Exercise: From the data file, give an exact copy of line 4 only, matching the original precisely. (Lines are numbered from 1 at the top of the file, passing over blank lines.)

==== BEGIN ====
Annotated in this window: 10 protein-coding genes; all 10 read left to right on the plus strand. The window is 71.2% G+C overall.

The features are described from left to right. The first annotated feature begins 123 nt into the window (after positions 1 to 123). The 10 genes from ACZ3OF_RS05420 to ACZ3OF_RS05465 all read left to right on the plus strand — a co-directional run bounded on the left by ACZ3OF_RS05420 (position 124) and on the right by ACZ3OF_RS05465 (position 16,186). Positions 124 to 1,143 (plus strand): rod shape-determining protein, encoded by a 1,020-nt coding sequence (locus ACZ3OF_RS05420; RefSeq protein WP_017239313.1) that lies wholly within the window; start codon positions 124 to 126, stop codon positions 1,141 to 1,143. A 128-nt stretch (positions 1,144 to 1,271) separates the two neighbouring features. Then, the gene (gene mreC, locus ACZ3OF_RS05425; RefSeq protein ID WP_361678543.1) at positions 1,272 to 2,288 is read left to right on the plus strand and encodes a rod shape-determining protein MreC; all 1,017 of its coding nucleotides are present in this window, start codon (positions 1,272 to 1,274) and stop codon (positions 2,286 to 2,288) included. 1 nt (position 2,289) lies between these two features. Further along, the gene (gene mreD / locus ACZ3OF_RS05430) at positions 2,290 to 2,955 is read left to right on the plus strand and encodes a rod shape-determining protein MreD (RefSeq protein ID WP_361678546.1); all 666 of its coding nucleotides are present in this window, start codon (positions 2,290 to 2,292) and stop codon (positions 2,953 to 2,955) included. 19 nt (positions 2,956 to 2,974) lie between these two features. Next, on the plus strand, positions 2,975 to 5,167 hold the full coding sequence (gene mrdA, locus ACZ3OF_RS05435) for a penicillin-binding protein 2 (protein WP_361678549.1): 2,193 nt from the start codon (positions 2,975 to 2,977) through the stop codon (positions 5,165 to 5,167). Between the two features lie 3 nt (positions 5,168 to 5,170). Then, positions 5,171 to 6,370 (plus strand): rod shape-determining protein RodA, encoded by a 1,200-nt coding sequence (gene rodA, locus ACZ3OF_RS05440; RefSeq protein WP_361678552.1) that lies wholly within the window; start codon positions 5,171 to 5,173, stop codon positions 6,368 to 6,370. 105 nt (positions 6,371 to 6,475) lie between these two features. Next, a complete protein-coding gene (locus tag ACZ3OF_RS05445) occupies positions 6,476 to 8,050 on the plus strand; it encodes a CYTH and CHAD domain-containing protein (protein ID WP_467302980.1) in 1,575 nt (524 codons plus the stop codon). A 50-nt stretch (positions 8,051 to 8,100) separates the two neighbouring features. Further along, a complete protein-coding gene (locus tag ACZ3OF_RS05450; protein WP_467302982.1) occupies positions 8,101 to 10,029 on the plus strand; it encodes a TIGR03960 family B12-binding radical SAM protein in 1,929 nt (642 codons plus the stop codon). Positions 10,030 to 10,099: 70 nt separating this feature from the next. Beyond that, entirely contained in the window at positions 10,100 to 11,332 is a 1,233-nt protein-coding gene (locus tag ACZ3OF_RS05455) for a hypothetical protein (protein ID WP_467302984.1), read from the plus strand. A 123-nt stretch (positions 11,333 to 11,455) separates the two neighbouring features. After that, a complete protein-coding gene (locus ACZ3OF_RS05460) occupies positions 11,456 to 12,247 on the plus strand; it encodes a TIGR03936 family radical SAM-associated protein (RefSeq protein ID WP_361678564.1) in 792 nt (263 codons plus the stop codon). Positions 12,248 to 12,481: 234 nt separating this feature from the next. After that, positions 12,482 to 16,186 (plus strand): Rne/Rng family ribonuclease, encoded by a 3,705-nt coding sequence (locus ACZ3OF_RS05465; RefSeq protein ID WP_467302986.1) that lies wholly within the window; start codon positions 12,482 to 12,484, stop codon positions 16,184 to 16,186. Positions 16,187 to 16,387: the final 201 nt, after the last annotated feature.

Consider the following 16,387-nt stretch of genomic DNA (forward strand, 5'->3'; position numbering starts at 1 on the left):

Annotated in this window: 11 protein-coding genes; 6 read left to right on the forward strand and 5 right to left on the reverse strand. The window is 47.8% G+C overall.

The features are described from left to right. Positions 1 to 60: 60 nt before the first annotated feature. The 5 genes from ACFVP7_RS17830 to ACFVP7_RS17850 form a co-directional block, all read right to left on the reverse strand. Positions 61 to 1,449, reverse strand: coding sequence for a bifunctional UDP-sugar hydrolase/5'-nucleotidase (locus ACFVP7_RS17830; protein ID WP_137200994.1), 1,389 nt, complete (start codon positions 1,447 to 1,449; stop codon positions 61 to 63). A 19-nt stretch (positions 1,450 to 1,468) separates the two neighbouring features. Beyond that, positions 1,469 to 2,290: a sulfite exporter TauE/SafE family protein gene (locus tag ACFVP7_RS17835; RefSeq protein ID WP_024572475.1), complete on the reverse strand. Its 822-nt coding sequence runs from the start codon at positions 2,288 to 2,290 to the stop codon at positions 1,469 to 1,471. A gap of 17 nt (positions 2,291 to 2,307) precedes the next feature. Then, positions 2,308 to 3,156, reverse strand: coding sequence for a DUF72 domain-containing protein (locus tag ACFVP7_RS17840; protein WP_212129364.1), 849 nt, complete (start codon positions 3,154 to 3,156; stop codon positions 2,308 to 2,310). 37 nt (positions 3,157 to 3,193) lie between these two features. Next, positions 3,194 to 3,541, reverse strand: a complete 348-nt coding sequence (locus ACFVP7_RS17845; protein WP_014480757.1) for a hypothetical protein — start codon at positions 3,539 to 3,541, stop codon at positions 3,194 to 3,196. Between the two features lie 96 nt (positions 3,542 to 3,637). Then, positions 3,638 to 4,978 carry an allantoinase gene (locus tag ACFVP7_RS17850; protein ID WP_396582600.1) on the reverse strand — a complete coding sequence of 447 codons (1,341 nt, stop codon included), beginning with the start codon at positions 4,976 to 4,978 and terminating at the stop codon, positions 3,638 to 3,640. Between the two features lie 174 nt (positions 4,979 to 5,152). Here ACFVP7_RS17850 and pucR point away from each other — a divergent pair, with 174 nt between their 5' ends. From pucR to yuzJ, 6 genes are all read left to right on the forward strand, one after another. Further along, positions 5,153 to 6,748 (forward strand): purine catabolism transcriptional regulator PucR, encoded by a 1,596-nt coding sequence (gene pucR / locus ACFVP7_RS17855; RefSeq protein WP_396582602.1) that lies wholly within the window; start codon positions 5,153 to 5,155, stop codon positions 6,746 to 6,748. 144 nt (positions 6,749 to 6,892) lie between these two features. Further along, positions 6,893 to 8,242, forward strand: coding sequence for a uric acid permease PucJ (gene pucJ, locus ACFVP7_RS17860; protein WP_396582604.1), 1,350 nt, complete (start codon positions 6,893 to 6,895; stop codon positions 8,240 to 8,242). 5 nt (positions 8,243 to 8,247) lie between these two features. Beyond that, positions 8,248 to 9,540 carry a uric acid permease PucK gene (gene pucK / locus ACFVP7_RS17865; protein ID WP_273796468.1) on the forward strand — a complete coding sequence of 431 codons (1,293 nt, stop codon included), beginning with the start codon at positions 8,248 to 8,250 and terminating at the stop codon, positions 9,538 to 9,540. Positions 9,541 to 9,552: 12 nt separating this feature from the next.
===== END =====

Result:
Annotated in this window: 11 protein-coding genes; 6 read left to right on the forward strand and 5 right to left on the reverse strand. The window is 47.8% G+C overall.